An unlikely superhero
GRAPEVINE — Paisley Elliott looks like a normal kid in her kindergarten class at Holy Trinity Catholic School in Grapevine. But this kid has discovered her super power and has the cape to prove it.
On a recent Monday afternoon at school, Paisley showed the class her blue and orange cape emblazoned with the letters “PP.”
PP stands for Paisley's Pals, an organization to help refugee kids founded by the 5-year-old and her family. Paisley’s super power? To show you’re never too young to help others.
How does a little kid start an aid organization? With help from mom Tali Jones and dad Brendon Elliott and an ever-widening community of support.
“I started Paisley’s Pals when I was 4 years old and I learned about refugees in school,” Paisley said.
After representatives from Catholic Charities Fort Worth came to school to talk to students about refugees, Paisley, then a 4-year-old prekindergartner, came home with lots of questions.
Jones showed her maps and talked with her about Syria, Pakistan, and other countries where families fled crisis situations. That night, Paisley came into her mom’s room crying, holding an armload of stuffed animals.
“She said, ‘I want to give these to refugee kids,’” Jones recalled.
Because of Paisley’s wish to send “lovies” to children in crisis, her family and school community collected hundreds of stuffed animals and Paisley’s Pals was born.
Later last year, Paisley’s Pals collected 500 pounds of items: small toys, handmade cards, toothbrushes, disinfectant wipes, adhesive bandages, protein bars, and more to make “blessing bags” for Central American migrant families. Paisley and her family flew to Mexico City to hand out the bags at a United Nations camp for the migrant caravan inside a soccer stadium.
Around Christmas, Paisley hosted a hot cocoa stand, a pancake breakfast, and gift-wrapping stations to raise $1,000, which went to the Hope and Peace Center, an outreach to Syrian refugee children at the Moria Refugee Camp in Greece.
Recently, Paisley got a chance to try an emergency blanket made out of Mylar, like many refugees receive, and that started a whole new effort.
Paisley said, “I was too cold in the blanket, so we tied it around my neck like a superhero cape.”
Now Paisley’s Pals is making superhero capes for refugee children.
Earlier this year, Paisley’s Pals put on a “Helping Heroes” event in Flower Mound. Paisley talked to a group of about 20 kids about what refugee children experience. Attendees decorated some of the 200 superhero capes that were later sent to the Hope and Peace Center for use in mental health counseling for displaced children.
What message does Paisley want to send with the capes?
“We want them to be happy, brave, and strong,” the 5-year-old said.
Making a global impact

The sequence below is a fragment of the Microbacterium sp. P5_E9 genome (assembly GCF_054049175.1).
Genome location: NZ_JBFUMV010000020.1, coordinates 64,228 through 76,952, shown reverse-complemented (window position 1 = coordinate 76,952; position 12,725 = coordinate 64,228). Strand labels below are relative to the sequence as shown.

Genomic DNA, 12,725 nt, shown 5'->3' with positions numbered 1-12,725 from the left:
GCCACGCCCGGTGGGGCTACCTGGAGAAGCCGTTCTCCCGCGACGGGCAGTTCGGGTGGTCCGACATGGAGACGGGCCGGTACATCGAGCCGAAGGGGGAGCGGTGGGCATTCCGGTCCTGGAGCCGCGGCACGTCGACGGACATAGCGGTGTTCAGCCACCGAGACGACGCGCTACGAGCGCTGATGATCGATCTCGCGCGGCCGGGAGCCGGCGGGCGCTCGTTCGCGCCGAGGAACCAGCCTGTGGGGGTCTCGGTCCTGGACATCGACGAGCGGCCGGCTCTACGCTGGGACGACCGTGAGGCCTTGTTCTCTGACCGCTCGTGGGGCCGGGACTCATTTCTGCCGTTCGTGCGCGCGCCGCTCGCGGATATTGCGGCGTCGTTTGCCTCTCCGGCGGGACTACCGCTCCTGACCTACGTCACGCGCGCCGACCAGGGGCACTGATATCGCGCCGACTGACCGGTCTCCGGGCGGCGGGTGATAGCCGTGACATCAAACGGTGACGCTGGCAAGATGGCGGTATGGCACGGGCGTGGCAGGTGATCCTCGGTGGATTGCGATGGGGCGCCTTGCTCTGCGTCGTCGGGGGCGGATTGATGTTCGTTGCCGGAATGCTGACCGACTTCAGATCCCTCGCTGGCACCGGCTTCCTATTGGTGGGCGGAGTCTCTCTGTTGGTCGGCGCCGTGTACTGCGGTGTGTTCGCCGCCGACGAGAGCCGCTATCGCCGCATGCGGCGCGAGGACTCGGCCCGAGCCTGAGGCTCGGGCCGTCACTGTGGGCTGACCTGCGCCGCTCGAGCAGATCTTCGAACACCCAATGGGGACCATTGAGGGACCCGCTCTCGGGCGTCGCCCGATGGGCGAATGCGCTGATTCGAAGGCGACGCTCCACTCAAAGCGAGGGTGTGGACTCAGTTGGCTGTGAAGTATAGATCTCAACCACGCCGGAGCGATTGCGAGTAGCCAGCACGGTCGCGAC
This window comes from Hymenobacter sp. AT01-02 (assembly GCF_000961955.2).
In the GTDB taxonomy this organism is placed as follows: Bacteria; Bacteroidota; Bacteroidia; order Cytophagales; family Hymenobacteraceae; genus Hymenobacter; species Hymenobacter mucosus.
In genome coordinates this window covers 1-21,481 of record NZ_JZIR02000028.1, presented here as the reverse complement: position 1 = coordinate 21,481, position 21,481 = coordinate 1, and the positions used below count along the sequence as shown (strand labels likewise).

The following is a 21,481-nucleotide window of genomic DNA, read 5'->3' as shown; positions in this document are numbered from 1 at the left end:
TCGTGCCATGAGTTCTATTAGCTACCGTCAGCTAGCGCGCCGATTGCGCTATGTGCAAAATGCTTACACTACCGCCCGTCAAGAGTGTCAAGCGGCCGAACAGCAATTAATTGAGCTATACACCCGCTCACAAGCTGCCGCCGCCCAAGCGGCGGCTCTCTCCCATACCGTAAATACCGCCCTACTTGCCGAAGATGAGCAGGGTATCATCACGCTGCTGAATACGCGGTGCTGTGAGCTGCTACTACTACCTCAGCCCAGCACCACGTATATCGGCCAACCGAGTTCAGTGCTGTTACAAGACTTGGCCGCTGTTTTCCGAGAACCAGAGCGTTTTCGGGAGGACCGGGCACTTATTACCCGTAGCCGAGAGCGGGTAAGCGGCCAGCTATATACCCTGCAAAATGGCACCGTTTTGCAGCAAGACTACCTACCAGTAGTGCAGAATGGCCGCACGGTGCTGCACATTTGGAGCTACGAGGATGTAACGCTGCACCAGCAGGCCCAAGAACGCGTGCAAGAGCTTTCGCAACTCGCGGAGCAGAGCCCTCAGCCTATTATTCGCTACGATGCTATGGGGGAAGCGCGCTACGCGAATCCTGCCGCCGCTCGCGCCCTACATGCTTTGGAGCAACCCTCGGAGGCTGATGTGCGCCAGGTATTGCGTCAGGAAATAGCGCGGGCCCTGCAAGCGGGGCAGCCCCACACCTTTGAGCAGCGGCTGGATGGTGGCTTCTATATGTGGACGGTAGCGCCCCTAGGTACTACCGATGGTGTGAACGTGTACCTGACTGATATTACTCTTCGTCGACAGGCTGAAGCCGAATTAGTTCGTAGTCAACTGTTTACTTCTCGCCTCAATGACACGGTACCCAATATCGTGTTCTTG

The organization started by a little girl who wanted to send her stuffed animals to refugee kids is gaining attention around the world and close to home.
The family recently received a notice from the UNHCR (the United Nations Refugee Agency) that Paisley was nominated for the Nansen Refugee Award, an honor given to an individual or organization “who has dedicated their time going above and beyond the call of duty to help people forcibly displaced from their homes,” according to the organization’s website.
Past recipients include Eleanor Roosevelt, Senator Edward Kennedy, lawyers, doctors, and non-profit leaders who devoted their lives to helping displaced people.
Jones said, “A kindergartner nominated for a humanitarian award — it’s so cool to see her ideas make this a global project.”
She said that although winning such a prestigious award would be a long shot, the family was honored that Paisley was nominated. Five finalists will be announced in September.
When the family went to Mexico City, Paisley’s Pals Instagram account came to the notice of another humanitarian group, When We Band Together. Officials there asked Paisley if she wanted to raise $1,000 for the Hope and Peace Center and the Moria Refugee Camp in Greece.
Back at her pre-K through eighth grade school in Grapevine, Holy Trinity Principal Jeff Heiple said, “We have a vision that our students will understand by the time they graduate that they can make a significant difference. She’s changing the world right now.”
Paisley’s teacher Catherine Neis agreed. “It’s amazing what she does and the difference she makes in our world even though she’s just a kid.
“Even though you’re quite small, you can do big things.”
Jones said Paisley’s Pals is hoping to continue to involve children at school and in the community to make superhero capes.
The goal is to run a fundraising drive in May for mental health awareness month, since the capes will be used in counseling refugee children.
As Paisley explains her outreach to her classmates, they get excited about helping those in need.
Neis reminds the class that the Holy Family fled to Egypt to escape danger, making them refugees.
Refugee kids today also are escaping perilous situations.
Paisley said, “They can only take a little bit of stuff with them.
“Families need so much because they can’t take more than they can carry. The children experience a lot of stress and could be blessed by discovering their own super powers,” explained the young member of Good Shepherd Parish in Colleyville.
Paisley continued, “They need to run away from danger instead of just for fun. We want them to be happy, brave, and strong.”